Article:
By Hilary White
  ST. LOUIS, Illinois, October 17, 2007 ( – The rights of pharmacists and other health care professionals to refuse to dispense abortifacient drugs have taken a step forward, according to a statement from the American Center for Law and Justice (ACLJ). A long running dispute between the state of Illinois, pharmacy owners such as Walgreens and Walmart stores and several pharmacists who refused to dispense abortifacient drugs has resulted in an agreement that pharmacists must be allowed to opt out.
  In 2005, Walgreens pharmacist Rich Quayle was suspended from his job and said he would look for other work rather than agree to dispense the “morning after pill” in accord with a recently passed law. In April 2005, Governor Rod Blagojevich said that the “right of conscience does not apply to pharmacists” and issued an edict attempting to force all pharmacists in the state to distribute the drugs.
  In response the ACLJ filed charges with the Equal Employment Opportunity Commission (EEOC) alleging that Walgreens engaged in unlawful religious discrimination by suspending indefinitely Quayle and two of his colleagues who requested accommodation of their religious objections to dispensing the “morning-after pill.”
  By the end of 2005, the ACLJ was involved in a series of interconnected legal actions in the matter, including suing Walgreens, Walmart and Governor Blagojevich on behalf of seven pharmacists on the grounds that the governor’s rule violated pharmacists’ constitutional and statutory rights under Health Care Right of Conscience Act.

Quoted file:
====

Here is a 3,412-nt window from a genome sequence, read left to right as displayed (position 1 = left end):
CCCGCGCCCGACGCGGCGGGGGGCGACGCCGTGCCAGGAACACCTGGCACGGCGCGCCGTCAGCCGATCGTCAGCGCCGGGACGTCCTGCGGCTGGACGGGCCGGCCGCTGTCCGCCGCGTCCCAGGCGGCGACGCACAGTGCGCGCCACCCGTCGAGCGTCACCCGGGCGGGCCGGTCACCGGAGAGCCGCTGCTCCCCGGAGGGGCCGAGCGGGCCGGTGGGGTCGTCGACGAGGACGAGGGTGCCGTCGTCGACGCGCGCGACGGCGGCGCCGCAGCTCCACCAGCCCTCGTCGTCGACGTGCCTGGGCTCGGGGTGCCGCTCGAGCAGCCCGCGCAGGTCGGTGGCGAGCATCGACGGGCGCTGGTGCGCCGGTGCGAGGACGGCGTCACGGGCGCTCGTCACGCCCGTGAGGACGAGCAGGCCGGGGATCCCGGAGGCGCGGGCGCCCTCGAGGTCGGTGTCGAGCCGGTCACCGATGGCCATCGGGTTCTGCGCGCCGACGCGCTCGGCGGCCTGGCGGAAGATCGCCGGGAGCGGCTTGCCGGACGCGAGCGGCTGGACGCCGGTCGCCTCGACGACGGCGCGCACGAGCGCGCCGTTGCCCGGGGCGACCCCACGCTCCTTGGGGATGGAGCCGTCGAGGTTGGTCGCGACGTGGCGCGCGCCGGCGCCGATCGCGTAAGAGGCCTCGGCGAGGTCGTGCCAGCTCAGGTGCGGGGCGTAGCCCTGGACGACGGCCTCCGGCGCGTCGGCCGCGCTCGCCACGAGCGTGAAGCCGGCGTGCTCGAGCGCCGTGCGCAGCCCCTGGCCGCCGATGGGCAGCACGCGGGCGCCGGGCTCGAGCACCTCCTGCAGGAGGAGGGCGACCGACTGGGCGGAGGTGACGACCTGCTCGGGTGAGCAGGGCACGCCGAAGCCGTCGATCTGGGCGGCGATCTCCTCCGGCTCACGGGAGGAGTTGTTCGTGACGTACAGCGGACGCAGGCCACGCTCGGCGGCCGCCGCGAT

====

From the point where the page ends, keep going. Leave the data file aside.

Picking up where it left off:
The ACLJ issued a media release this week saying that the state of Illinois has agreed that the Governor’s rule “does not apply to individual pharmacists, and that the state will never apply it to individual pharmacists”. ACLJ lawyer Frank Manion said that despite cases still pending against Walgreens and Walmart, “we’ve now got his attorney general’s office on our side when it comes to the question of whether or not pharmacists are covered by the Right of Conscience Act”.
“Considering what we we’ve been up against in this state, these are all significant developments,” he wrote.
  The governor has “been forced to retreat from his original position” and recognize pharmacists as health care professionals with a right of conscientious objection. The state must now find a way to try to acknowledge their objections and establish a procedure to accommodate most situations.
  Manion wrote, “We forced the most pro-abortion Governor in the country to eat his words and to backtrack a long way from his April 2005 bluster and we’ve now got his attorney general’s office on our side when it comes to the question of whether or not pharmacists are covered by the Right of Conscience Act.”
  The question of exactly how the rule will apply is still open but, Manion writes, “The major question has been settled.”
“Objecting pharmacists cannot be threatened, harassed, or forced to dispense Plan B against their conscientious convictions without their employers a) violating the state’s Rule; b) violating the Health Care Right of Conscience Act.”
  Read related coverage:

  ACLJ to Defend Two Pharmacists Fired for Refusing to Provide Abortifacients